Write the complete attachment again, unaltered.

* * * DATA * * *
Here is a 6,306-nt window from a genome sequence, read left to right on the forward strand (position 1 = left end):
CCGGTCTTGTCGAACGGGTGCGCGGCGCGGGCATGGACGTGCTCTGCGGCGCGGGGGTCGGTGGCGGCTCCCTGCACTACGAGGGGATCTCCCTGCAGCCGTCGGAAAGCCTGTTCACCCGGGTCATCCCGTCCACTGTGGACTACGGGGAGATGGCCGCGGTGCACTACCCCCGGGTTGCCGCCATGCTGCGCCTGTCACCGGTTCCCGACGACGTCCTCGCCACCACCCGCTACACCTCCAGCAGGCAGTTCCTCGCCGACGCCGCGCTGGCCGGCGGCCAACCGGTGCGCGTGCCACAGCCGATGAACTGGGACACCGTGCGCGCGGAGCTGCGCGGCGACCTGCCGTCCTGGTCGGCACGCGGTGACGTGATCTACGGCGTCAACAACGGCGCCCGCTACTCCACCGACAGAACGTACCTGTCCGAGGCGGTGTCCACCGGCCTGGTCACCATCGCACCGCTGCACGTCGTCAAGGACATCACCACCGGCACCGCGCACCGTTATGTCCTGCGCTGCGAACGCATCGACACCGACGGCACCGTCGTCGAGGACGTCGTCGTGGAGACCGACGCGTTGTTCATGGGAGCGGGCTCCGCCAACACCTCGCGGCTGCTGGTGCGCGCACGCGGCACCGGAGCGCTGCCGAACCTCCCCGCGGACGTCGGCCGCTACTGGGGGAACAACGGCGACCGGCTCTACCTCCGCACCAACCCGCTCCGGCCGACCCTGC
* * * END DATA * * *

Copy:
Here is a 6,306-nt window from a genome sequence, read left to right on the forward strand (position 1 = left end):
CCGGTCTTGTCGAACGGGTGCGCGGCGCGGGCATGGACGTGCTCTGCGGCGCGGGGGTCGGTGGCGGCTCCCTGCACTACGAGGGGATCTCCCTGCAGCCGTCGGAAAGCCTGTTCACCCGGGTCATCCCGTCCACTGTGGACTACGGGGAGATGGCCGCGGTGCACTACCCCCGGGTTGCCGCCATGCTGCGCCTGTCACCGGTTCCCGACGACGTCCTCGCCACCACCCGCTACACCTCCAGCAGGCAGTTCCTCGCCGACGCCGCGCTGGCCGGCGGCCAACCGGTGCGCGTGCCACAGCCGATGAACTGGGACACCGTGCGCGCGGAGCTGCGCGGCGACCTGCCGTCCTGGTCGGCACGCGGTGACGTGATCTACGGCGTCAACAACGGCGCCCGCTACTCCACCGACAGAACGTACCTGTCCGAGGCGGTGTCCACCGGCCTGGTCACCATCGCACCGCTGCACGTCGTCAAGGACATCACCACCGGCACCGCGCACCGTTATGTCCTGCGCTGCGAACGCATCGACACCGACGGCACCGTCGTCGAGGACGTCGTCGTGGAGACCGACGCGTTGTTCATGGGAGCGGGCTCCGCCAACACCTCGCGGCTGCTGGTGCGCGCACGCGGCACCGGAGCGCTGCCGAACCTCCCCGCGGACGTCGGCCGCTACTGGGGGAACAACGGCGACCGGCTCTACCTCCGCACCAACCCGCTCCGGCCGACCCTGC